But she was saying something very valuable for anyone paying attention. The ads and SEO nonsense were getting in the way of the valuable content she wanted. Well, there’s an easy way around that and it’s a win for everyone. If she was annoyed by the extra information, narratives, pop-up ads, and other things, surely she’d be willing to pay a couple of bucks for the recipe without all the extras. A wise food blogger might have taken that as evidence that there is a market for one-off or small-series online recipes. Here’s a great example here. And another one here.
By being creative, a food blogger can create a win-win for users who are interested in high quality content without having to wade through countless ads and extras. If it’s a good enough model to sustain an entire cookbook Industry through the Internet age, it’s good enough for all of us.
Second: But, I still want to get lucrative brand partnerships with my content. I don’t want to risk that.
An interesting social media economy has emerged where Instagram creators can monetize their content by partnering with brands. That’s great! And the good news is that there is absolutely room to do both. If you’re clever, you can still ratchet up your views and likes YouTube and Instagram while also making some extra income for yourself from the very same content. How?
Listen closely, because this may be a new concept. What you do is segment your content into two categories: (1) Product, meaning things you can sell, and (2) Promotion, things that get the attention and engagement that brand partners are looking for. And if you’re really smart, you can simultaneously use promotion content to sell your own products. This is a very fine distinction so you should really take a look at this article to more thoroughly explain the product vs. promotion to get a sense of how to strategically create and monetize your content.
Fact: your content sales will be fewer than the number of people who watch your videos or peruse your IG or whatever for free. But that’s not exactly a problem. The trick is to be strategic about what kinds of content you make available for free, and what you need to reserve for sales.
Third: Ok, I’m convinced it’s probably worth my while. How would I even do that?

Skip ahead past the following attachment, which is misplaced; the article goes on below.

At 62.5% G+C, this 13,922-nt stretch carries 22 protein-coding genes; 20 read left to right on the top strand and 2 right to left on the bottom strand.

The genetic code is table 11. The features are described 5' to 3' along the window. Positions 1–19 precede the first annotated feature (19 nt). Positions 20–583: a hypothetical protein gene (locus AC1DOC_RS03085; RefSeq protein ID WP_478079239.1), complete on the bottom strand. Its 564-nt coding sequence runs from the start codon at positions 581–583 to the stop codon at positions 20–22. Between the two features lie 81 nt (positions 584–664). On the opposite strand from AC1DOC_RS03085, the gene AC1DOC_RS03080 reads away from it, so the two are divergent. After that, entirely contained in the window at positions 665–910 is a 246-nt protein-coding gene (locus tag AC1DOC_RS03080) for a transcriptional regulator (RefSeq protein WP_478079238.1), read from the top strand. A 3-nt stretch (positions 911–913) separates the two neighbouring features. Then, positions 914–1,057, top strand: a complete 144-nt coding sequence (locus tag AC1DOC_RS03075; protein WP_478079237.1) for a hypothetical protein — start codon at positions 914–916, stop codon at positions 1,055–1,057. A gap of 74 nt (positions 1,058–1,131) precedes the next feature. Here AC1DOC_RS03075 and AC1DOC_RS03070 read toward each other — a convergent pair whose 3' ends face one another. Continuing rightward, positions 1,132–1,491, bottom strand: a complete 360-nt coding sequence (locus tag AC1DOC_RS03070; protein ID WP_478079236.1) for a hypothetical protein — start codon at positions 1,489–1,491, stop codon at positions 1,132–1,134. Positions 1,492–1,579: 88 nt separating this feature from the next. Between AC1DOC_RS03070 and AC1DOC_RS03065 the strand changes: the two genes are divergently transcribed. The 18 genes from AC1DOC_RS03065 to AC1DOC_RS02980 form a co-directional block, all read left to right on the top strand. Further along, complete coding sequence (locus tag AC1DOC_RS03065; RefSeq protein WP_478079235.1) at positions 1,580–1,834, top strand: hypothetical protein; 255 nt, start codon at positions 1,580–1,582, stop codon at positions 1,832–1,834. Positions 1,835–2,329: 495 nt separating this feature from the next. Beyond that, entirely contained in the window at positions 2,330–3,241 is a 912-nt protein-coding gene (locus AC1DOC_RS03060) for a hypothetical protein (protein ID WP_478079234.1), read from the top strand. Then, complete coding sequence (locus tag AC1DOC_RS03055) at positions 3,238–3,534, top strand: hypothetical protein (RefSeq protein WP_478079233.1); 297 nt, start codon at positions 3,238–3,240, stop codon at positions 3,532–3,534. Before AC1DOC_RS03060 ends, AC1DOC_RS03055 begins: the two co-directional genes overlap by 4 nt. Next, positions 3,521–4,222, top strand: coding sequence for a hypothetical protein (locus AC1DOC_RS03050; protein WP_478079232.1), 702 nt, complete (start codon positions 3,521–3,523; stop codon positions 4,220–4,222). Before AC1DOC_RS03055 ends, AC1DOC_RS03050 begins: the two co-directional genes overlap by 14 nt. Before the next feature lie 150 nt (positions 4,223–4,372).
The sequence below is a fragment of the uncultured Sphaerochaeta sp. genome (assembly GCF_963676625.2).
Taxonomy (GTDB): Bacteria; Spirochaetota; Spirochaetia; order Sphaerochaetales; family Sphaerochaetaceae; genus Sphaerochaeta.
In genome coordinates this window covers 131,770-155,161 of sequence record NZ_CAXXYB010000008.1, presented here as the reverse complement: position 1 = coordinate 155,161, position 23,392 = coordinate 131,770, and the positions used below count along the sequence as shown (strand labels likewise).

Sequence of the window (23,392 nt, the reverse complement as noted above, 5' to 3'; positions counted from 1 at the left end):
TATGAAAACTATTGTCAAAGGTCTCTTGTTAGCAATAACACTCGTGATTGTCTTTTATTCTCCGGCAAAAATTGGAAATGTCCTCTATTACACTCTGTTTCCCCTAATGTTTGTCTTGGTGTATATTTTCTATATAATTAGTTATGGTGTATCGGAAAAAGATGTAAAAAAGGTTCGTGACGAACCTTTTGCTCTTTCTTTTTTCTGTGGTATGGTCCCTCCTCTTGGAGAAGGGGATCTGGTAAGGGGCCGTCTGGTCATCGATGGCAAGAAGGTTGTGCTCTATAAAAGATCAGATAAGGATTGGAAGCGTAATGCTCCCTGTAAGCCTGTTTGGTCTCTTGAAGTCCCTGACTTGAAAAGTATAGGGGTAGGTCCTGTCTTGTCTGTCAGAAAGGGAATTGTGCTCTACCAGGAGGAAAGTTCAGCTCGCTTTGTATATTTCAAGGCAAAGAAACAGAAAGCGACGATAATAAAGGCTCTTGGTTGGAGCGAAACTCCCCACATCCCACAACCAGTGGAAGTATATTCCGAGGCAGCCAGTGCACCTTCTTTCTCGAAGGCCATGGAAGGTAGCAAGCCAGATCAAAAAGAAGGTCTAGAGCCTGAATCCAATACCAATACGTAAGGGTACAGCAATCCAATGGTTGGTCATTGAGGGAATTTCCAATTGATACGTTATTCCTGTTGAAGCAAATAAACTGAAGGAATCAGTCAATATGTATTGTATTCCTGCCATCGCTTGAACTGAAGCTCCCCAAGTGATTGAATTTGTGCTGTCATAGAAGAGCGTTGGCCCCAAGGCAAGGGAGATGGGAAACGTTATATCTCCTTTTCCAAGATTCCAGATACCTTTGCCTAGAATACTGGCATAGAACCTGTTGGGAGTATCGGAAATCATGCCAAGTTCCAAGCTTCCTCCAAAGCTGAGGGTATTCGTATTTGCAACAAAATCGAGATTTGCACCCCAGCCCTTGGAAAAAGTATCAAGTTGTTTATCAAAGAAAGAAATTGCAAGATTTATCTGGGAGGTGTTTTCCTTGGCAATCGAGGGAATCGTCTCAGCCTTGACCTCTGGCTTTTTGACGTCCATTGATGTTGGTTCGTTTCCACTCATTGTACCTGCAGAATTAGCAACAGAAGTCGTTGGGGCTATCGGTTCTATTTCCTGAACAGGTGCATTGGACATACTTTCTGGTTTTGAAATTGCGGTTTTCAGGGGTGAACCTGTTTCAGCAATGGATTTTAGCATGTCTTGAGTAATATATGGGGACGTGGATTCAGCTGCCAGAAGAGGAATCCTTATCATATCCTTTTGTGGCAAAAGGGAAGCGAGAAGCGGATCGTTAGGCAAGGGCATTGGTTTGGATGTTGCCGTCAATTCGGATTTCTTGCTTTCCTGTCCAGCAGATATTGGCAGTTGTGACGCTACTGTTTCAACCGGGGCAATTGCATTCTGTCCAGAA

That will help you to be more strategic about how to create and distribute your content.
So, here’s what you do. First, you have understand that your content is intellectual property. And then, you need to treat it that way. That will help you to be more strategic about how to create and distribute your content. Take a look at the chart above to illustrate the investment/return relationship for a variety kinds of content and knowledge.
In the Internet economy, social media (YouTube, Instagram, Facebook) is the main way creators share their knowledge. As you can see, it’s pretty labor intensive. There are costs associated with acquiring knowledge, creating good content, editing and post-production, sharing and promotions. And the payoff is very small if anything. Sometimes it can take years of consistent work before Instagram creators get anything. Instead of all that, what Instagram creators need to do is to take the most marketable portions of their content and turn them into digital products. In other words, find ways to share your content that are both low in investment and high in value.
The number one reason to stop giving away your valuable content for free is that it is marketable and can become a solid, additional income stream for you. By turning your social media posts into digital products, you can actually start to get in the game for yourself and harness the value of your knowledge, skills and hard work. Read this article about how to go about doing that, and don’t look back. You’ll thank me later.